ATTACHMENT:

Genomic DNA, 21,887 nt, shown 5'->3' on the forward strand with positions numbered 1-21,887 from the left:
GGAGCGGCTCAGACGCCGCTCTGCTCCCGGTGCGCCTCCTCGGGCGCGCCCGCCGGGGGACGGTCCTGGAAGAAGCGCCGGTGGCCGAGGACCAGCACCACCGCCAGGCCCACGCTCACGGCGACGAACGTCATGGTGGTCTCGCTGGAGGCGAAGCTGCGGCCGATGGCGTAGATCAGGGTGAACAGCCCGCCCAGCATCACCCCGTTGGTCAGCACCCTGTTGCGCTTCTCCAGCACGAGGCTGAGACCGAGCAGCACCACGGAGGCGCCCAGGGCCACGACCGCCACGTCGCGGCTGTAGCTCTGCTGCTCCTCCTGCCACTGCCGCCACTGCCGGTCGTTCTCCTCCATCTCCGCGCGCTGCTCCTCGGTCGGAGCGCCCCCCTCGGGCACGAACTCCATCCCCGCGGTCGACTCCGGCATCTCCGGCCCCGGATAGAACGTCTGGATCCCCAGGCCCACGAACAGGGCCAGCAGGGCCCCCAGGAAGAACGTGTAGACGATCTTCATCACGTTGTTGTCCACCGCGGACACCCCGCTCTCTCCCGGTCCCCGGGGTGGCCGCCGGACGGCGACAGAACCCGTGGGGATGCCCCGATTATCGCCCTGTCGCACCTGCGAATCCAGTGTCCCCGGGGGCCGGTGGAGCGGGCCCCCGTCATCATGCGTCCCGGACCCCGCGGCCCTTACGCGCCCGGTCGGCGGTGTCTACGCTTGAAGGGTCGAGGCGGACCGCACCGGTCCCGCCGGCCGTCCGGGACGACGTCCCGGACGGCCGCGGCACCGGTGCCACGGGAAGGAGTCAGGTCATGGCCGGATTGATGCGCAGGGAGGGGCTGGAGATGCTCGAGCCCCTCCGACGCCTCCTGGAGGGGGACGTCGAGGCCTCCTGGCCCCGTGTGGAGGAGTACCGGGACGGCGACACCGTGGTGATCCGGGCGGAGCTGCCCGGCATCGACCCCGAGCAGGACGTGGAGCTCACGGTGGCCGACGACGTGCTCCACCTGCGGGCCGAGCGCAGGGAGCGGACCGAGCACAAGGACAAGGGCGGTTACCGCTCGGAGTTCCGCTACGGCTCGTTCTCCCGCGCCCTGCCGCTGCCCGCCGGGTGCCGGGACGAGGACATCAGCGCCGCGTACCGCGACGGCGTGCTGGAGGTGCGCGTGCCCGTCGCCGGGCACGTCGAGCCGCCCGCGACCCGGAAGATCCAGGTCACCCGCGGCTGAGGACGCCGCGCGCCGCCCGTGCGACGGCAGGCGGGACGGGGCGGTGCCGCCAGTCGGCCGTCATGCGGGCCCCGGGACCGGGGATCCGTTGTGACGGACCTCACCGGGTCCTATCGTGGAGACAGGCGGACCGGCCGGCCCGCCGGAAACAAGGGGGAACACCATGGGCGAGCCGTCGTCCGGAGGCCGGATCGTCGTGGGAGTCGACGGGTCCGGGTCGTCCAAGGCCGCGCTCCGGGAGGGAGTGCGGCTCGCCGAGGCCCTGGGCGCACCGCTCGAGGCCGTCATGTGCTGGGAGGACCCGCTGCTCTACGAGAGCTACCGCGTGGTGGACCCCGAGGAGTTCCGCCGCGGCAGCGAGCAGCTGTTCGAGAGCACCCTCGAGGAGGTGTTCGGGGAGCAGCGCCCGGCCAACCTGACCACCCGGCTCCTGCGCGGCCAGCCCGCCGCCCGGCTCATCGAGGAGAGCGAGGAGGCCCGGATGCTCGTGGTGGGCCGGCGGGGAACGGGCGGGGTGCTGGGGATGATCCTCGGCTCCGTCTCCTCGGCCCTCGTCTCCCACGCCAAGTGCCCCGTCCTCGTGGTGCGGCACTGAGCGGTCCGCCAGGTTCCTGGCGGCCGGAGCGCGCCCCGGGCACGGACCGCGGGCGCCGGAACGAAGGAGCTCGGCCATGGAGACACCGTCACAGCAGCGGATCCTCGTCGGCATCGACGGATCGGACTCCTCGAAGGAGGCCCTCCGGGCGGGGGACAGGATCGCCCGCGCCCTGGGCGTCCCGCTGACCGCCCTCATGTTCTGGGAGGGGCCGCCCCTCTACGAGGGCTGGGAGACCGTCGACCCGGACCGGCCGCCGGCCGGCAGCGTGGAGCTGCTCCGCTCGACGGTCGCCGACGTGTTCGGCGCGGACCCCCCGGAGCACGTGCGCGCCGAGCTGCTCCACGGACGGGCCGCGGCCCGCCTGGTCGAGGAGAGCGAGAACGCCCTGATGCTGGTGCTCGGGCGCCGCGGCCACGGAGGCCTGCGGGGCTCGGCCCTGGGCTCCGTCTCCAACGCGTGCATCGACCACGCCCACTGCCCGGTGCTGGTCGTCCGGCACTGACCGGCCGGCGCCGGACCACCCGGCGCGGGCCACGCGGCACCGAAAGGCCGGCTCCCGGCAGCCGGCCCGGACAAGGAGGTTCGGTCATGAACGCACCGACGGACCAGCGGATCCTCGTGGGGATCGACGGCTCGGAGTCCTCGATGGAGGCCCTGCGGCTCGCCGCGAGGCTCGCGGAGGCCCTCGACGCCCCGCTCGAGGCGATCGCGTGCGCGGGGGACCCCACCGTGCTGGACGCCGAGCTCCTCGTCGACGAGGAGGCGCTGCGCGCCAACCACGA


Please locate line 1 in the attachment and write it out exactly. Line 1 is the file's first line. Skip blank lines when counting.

Genomic DNA, 21,887 nt, shown 5'->3' on the forward strand with positions numbered 1-21,887 from the left: